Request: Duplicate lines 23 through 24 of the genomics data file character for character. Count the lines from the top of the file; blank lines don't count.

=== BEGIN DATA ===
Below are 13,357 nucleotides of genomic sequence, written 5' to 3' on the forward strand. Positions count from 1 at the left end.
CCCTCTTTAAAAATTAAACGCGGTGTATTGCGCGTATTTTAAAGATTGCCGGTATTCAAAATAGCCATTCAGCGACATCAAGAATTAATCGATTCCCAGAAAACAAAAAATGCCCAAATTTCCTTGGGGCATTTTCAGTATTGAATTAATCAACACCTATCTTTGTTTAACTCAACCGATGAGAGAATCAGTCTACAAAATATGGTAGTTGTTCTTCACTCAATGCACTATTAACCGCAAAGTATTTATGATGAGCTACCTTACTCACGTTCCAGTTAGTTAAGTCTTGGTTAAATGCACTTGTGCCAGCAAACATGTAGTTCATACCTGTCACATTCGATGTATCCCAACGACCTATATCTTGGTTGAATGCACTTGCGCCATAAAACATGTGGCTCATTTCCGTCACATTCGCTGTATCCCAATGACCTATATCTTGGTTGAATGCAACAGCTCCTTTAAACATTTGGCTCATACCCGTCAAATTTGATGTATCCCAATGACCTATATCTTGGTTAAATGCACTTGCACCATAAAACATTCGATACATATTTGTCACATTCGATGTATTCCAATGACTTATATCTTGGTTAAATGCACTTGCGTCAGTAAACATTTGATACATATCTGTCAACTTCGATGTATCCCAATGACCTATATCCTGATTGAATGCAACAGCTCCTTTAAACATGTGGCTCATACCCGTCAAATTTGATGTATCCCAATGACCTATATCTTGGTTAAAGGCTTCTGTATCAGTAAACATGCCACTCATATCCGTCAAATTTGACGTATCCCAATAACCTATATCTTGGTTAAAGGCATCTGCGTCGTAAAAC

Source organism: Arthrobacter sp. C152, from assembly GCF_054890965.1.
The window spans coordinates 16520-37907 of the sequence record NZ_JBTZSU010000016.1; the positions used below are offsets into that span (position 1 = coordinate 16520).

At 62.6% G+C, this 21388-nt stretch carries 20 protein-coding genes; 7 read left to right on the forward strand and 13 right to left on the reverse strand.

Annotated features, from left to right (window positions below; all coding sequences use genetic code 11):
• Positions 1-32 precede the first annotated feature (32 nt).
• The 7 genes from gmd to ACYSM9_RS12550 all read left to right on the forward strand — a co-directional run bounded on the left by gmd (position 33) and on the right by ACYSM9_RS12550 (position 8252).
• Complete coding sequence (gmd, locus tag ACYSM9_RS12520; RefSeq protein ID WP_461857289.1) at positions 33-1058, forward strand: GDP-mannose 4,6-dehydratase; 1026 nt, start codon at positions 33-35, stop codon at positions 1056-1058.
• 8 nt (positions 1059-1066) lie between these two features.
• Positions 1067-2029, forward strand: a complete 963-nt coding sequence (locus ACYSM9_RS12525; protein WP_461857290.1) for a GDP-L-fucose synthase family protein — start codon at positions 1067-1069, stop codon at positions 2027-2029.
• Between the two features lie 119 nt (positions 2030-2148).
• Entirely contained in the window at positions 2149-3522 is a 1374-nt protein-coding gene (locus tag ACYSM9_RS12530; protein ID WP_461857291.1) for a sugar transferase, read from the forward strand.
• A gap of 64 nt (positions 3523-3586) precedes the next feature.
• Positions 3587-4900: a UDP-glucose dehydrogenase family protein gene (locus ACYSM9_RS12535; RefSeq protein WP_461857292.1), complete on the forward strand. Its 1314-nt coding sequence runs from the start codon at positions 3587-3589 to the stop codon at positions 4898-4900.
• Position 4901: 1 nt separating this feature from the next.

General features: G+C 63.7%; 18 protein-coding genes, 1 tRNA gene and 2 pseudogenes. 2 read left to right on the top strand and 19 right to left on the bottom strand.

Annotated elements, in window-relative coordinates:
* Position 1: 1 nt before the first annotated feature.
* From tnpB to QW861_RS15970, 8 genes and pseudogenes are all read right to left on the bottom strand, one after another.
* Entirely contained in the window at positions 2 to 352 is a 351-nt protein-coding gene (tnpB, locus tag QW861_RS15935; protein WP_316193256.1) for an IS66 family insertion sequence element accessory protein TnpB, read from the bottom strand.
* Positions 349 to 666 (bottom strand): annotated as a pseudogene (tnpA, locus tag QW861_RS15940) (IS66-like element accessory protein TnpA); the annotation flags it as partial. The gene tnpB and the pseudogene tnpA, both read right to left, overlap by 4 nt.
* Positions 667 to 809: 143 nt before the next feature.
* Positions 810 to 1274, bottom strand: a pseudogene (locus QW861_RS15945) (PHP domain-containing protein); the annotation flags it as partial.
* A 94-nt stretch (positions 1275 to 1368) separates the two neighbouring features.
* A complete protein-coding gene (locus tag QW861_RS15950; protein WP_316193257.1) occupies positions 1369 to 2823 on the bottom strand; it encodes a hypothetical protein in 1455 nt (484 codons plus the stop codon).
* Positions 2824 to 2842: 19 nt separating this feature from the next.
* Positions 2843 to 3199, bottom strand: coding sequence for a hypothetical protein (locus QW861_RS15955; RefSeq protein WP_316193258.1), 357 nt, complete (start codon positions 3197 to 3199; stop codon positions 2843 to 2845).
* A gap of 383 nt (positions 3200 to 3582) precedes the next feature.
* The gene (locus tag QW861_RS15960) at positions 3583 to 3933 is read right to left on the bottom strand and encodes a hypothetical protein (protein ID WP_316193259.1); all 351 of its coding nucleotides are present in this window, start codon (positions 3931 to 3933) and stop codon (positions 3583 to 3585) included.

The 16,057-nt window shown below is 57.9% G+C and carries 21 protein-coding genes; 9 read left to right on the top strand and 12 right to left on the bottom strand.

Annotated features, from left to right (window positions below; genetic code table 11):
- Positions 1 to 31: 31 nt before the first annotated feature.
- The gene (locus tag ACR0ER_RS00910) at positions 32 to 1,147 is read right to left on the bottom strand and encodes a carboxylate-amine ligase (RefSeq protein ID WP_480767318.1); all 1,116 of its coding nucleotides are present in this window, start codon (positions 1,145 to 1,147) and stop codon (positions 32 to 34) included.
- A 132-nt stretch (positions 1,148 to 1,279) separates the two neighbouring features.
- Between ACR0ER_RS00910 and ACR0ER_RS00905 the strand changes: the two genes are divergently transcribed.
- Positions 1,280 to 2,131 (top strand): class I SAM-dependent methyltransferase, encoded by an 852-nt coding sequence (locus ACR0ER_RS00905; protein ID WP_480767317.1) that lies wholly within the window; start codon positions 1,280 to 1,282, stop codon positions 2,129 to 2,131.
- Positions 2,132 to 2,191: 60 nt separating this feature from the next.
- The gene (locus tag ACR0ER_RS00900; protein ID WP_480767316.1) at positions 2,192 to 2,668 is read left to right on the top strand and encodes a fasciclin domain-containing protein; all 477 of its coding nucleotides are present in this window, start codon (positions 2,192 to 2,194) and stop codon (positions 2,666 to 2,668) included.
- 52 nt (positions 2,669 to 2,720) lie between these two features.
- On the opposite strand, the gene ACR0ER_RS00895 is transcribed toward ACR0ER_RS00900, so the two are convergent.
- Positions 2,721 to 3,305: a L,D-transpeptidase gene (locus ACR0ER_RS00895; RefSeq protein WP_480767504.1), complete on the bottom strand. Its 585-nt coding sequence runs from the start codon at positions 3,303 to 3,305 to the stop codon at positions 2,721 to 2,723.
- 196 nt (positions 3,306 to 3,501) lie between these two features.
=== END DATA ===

* Positions 667 to 809: 143 nt before the next feature.
* Positions 810 to 1274, bottom strand: a pseudogene (locus QW861_RS15945) (PHP domain-containing protein); the annotation flags it as partial.